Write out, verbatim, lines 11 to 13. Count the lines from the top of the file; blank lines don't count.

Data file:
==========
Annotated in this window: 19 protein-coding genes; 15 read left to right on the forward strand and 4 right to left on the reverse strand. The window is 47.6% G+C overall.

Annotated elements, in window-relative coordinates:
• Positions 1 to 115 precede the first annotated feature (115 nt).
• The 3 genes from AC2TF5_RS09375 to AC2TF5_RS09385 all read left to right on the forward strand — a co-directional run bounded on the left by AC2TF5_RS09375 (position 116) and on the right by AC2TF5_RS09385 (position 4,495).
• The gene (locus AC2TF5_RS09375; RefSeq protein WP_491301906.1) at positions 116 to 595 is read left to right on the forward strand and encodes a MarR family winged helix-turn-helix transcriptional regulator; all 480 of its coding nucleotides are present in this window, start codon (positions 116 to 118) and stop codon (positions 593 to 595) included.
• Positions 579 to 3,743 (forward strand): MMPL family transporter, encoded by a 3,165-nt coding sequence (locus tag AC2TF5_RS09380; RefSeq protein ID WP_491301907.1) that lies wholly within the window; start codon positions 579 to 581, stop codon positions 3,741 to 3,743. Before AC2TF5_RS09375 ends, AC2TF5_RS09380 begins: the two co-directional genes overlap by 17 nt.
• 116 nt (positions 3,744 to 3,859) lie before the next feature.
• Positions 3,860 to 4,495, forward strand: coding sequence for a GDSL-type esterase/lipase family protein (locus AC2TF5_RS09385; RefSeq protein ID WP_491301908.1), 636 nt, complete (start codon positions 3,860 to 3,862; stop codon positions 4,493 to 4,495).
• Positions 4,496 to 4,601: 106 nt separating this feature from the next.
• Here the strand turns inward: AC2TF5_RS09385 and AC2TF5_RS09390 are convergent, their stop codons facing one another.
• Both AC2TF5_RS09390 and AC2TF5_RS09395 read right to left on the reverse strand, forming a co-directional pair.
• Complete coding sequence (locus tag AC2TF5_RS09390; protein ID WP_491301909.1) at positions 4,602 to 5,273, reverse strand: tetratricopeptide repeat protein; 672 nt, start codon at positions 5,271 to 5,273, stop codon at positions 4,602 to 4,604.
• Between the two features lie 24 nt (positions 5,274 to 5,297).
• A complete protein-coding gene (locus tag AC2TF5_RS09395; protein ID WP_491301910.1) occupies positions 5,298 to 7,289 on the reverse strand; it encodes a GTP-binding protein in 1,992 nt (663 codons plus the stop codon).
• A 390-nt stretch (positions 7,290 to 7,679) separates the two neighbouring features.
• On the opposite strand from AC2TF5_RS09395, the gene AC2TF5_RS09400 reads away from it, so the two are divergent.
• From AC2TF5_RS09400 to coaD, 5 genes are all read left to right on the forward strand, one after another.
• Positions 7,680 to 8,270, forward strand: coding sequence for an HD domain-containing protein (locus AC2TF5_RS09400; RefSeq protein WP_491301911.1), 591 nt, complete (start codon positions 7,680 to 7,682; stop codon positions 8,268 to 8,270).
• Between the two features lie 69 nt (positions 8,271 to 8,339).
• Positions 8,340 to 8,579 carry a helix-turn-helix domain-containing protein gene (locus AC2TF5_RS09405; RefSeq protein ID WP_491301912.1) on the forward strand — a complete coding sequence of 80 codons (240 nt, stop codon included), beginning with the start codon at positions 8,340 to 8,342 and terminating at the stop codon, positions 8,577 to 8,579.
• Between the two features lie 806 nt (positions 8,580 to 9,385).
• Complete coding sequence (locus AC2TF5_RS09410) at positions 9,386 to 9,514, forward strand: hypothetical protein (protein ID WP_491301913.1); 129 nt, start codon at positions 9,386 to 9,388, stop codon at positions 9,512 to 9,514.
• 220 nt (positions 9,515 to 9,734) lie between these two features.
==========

• Both AC2TF5_RS09390 and AC2TF5_RS09395 read right to left on the reverse strand, forming a co-directional pair.
• Complete coding sequence (locus tag AC2TF5_RS09390; protein ID WP_491301909.1) at positions 4,602 to 5,273, reverse strand: tetratricopeptide repeat protein; 672 nt, start codon at positions 5,271 to 5,273, stop codon at positions 4,602 to 4,604.
• Between the two features lie 24 nt (positions 5,274 to 5,297).